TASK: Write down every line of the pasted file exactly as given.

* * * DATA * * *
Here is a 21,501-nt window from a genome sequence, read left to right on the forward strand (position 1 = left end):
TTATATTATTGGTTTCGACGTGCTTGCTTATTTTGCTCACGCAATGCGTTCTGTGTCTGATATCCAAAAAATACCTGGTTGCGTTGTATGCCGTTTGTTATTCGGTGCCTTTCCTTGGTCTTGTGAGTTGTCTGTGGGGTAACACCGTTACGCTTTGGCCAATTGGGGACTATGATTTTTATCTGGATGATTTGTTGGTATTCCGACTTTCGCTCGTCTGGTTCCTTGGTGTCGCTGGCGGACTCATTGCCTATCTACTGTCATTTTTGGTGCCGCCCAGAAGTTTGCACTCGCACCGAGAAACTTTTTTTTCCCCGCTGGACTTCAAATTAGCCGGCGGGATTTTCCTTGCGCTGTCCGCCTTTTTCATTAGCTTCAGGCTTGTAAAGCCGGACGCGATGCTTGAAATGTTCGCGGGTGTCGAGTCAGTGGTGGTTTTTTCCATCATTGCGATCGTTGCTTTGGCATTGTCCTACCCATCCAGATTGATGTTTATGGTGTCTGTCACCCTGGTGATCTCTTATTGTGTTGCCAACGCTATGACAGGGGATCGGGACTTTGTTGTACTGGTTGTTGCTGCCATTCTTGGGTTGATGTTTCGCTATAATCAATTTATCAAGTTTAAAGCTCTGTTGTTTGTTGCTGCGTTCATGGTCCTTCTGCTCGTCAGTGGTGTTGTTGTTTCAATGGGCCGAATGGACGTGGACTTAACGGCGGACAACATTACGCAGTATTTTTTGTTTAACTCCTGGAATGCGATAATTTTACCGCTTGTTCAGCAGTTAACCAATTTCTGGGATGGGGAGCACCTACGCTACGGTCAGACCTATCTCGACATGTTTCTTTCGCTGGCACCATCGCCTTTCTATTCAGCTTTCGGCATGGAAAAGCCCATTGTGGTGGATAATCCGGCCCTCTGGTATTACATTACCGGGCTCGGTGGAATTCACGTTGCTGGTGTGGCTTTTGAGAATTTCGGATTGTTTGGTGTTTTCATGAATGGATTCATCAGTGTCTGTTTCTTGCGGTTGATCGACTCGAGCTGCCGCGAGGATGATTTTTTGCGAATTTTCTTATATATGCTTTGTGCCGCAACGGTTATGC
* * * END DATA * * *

Here is a 21,501-nt window from a genome sequence, read left to right on the forward strand (position 1 = left end):
TTATATTATTGGTTTCGACGTGCTTGCTTATTTTGCTCACGCAATGCGTTCTGTGTCTGATATCCAAAAAATACCTGGTTGCGTTGTATGCCGTTTGTTATTCGGTGCCTTTCCTTGGTCTTGTGAGTTGTCTGTGGGGTAACACCGTTACGCTTTGGCCAATTGGGGACTATGATTTTTATCTGGATGATTTGTTGGTATTCCGACTTTCGCTCGTCTGGTTCCTTGGTGTCGCTGGCGGACTCATTGCCTATCTACTGTCATTTTTGGTGCCGCCCAGAAGTTTGCACTCGCACCGAGAAACTTTTTTTTCCCCGCTGGACTTCAAATTAGCCGGCGGGATTTTCCTTGCGCTGTCCGCCTTTTTCATTAGCTTCAGGCTTGTAAAGCCGGACGCGATGCTTGAAATGTTCGCGGGTGTCGAGTCAGTGGTGGTTTTTTCCATCATTGCGATCGTTGCTTTGGCATTGTCCTACCCATCCAGATTGATGTTTATGGTGTCTGTCACCCTGGTGATCTCTTATTGTGTTGCCAACGCTATGACAGGGGATCGGGACTTTGTTGTACTGGTTGTTGCTGCCATTCTTGGGTTGATGTTTCGCTATAATCAATTTATCAAGTTTAAAGCTCTGTTGTTTGTTGCTGCGTTCATGGTCCTTCTGCTCGTCAGTGGTGTTGTTGTTTCAATGGGCCGAATGGACGTGGACTTAACGGCGGACAACATTACGCAGTATTTTTTGTTTAACTCCTGGAATGCGATAATTTTACCGCTTGTTCAGCAGTTAACCAATTTCTGGGATGGGGAGCACCTACGCTACGGTCAGACCTATCTCGACATGTTTCTTTCGCTGGCACCATCGCCTTTCTATTCAGCTTTCGGCATGGAAAAGCCCATTGTGGTGGATAATCCGGCCCTCTGGTATTACATTACCGGGCTCGGTGGAATTCACGTTGCTGGTGTGGCTTTTGAGAATTTCGGATTGTTTGGTGTTTTCATGAATGGATTCATCAGTGTCTGTTTCTTGCGGTTGATCGACTCGAGCTGCCGCGAGGATGATTTTTTGCGAATTTTCTTATATATGCTTTGTGCCGCAACGGTTATGC